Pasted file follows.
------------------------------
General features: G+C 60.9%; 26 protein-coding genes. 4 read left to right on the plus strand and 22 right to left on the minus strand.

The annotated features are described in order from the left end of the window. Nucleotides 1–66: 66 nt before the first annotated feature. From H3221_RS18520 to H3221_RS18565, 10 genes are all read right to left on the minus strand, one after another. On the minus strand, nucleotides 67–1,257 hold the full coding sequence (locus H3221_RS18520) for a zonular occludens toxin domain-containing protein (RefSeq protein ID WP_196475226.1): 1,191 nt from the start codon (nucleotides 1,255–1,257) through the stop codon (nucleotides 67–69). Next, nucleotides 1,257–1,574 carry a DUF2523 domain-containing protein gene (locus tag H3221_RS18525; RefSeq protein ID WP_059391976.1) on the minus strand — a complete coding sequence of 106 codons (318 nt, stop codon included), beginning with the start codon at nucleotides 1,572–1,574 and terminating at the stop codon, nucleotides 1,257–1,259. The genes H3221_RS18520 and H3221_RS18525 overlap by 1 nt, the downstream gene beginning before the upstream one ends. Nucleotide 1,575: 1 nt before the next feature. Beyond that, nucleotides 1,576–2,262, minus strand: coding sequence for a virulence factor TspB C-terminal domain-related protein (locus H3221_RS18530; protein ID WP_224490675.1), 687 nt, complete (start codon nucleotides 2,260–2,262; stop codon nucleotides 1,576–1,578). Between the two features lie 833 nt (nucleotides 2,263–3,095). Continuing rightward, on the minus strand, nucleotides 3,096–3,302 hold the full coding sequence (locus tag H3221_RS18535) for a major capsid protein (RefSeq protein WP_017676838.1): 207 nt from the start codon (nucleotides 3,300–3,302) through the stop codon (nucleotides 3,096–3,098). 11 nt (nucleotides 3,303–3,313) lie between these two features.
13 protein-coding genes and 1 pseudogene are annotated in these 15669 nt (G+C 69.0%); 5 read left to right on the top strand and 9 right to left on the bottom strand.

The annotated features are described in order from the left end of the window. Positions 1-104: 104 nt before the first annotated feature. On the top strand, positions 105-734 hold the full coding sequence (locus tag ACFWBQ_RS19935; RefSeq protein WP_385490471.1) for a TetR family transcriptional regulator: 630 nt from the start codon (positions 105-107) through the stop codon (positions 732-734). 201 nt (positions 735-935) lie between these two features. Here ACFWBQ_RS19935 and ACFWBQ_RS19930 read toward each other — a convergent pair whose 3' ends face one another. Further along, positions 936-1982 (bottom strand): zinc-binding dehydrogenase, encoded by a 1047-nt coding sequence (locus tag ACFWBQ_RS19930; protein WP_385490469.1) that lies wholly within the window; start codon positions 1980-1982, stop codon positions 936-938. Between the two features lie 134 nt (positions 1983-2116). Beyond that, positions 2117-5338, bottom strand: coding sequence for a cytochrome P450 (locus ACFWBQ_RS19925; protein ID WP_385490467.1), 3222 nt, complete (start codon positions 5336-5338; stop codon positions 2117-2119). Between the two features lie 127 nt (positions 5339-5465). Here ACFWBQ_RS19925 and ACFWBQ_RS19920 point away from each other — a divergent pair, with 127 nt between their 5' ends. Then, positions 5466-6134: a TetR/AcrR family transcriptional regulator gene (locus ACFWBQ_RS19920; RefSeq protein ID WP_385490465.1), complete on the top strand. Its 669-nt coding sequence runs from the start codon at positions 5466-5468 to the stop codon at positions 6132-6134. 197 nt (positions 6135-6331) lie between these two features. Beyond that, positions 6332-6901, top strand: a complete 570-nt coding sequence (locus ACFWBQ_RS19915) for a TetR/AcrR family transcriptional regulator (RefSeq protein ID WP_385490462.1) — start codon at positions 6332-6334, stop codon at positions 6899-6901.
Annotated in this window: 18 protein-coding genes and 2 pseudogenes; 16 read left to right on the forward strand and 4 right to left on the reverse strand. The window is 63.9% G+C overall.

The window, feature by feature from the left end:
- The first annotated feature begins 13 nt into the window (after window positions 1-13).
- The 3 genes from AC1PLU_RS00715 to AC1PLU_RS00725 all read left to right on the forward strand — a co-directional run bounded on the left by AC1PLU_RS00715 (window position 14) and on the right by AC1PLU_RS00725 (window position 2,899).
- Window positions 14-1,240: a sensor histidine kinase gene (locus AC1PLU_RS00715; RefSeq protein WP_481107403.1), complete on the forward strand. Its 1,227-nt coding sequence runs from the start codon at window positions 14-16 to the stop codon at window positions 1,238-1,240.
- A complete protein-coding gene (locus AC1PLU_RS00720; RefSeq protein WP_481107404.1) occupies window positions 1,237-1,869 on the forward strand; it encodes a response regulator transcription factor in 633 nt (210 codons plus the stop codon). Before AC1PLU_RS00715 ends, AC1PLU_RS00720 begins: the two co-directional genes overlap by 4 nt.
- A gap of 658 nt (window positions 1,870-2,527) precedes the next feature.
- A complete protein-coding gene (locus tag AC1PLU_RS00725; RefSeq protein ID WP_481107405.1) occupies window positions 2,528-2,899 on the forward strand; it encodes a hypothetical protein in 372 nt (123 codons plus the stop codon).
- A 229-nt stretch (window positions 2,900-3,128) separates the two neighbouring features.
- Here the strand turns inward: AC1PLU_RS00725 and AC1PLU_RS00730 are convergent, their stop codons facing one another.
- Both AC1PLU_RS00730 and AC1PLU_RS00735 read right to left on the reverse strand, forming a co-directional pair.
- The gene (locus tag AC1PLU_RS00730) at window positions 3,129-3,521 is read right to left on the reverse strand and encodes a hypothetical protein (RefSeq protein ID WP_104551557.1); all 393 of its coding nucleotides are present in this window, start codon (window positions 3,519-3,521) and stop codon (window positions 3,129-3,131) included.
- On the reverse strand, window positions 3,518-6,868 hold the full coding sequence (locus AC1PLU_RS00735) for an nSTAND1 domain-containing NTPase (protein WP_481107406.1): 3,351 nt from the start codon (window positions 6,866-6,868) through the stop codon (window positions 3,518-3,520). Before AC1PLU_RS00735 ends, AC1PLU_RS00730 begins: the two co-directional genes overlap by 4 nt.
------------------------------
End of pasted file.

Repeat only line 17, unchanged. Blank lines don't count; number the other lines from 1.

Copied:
- On the reverse strand, window positions 3,518-6,868 hold the full coding sequence (locus AC1PLU_RS00735) for an nSTAND1 domain-containing NTPase (protein WP_481107406.1): 3,351 nt from the start codon (window positions 6,866-6,868) through the stop codon (window positions 3,518-3,520). Before AC1PLU_RS00735 ends, AC1PLU_RS00730 begins: the two co-directional genes overlap by 4 nt.